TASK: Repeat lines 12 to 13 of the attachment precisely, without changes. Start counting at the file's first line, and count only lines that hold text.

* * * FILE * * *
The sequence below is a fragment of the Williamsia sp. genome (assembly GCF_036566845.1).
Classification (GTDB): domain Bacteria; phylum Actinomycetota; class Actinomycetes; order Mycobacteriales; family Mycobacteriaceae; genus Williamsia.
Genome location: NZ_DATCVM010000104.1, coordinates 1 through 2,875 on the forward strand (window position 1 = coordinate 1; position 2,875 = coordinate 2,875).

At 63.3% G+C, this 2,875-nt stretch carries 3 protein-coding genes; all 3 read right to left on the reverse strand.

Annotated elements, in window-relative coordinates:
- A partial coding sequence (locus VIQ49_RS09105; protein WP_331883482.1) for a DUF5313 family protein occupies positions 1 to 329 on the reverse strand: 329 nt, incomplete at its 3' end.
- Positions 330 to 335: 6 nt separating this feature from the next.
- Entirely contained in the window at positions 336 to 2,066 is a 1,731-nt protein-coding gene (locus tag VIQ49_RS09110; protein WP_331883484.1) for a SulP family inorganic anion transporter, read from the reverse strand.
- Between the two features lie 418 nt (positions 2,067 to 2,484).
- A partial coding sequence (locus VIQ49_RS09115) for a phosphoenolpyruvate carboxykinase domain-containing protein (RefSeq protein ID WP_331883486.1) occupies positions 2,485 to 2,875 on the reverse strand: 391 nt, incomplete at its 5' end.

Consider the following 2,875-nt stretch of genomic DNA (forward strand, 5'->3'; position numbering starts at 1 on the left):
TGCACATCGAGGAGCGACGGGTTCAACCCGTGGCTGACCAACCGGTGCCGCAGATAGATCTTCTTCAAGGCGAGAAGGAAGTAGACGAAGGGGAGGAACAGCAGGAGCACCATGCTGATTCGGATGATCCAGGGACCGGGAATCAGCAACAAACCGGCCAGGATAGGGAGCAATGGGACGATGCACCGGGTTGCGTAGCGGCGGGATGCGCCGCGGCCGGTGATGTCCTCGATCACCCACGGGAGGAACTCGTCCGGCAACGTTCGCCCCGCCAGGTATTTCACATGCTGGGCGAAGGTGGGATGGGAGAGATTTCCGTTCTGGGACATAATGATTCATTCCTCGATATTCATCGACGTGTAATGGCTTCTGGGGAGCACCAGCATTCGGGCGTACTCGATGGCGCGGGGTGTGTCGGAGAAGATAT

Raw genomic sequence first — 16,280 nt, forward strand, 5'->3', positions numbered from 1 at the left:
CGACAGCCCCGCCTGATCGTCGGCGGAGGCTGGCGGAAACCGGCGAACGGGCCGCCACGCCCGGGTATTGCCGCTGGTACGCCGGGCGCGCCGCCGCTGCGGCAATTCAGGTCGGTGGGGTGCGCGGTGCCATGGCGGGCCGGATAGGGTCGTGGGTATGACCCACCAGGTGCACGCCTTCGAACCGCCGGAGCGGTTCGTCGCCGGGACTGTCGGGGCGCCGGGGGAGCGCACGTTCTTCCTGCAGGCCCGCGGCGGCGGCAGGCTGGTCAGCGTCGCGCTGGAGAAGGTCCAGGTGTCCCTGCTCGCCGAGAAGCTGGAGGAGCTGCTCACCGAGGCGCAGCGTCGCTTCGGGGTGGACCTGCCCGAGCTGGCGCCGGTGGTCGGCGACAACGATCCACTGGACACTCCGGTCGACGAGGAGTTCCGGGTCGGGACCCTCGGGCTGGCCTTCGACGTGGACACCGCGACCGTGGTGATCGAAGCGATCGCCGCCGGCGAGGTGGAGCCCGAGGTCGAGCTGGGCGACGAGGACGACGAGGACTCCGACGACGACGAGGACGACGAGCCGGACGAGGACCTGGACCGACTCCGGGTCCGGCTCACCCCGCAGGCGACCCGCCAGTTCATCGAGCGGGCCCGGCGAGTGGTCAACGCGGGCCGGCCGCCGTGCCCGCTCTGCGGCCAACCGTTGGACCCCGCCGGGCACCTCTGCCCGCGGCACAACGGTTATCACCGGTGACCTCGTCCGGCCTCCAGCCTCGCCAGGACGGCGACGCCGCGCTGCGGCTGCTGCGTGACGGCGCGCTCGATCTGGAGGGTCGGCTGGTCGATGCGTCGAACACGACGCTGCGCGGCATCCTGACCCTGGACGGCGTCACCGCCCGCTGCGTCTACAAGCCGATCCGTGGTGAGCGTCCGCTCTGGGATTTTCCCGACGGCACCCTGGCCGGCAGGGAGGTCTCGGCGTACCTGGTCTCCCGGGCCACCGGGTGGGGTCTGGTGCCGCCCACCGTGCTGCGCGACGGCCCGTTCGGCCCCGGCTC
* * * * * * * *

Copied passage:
TGCACATCGAGGAGCGACGGGTTCAACCCGTGGCTGACCAACCGGTGCCGCAGATAGATCTTCTTCAAGGCGAGAAGGAAGTAGACGAAGGGGAGGAACAGCAGGAGCACCATGCTGATTCGGATGATCCAGGGACCGGGAATCAGCAACAAACCGGCCAGGATAGGGAGCAATGGGACGATGCACCGGGTTGCGTAGCGGCGGGATGCGCCGCGGCCGGTGATGTCCTCGATCACCCACGGGAGGAACTCGTCCGGCAACGTTCGCCCCGCCAGGTATTTCACATGCTGGGCGAAGGTGGGATGGGAGAGATTTCCGTTCTGGGACATAATGATTCATTCCTCGATATTCATCGACGTGTAATGGCTTCTGGGGAGCACCAGCATTCGGGCGTACTCGATGGCGCGGGGTGTGTCGGAGAAGATAT

Raw genomic sequence first — 16,280 nt, forward strand, 5'->3', positions numbered from 1 at the left: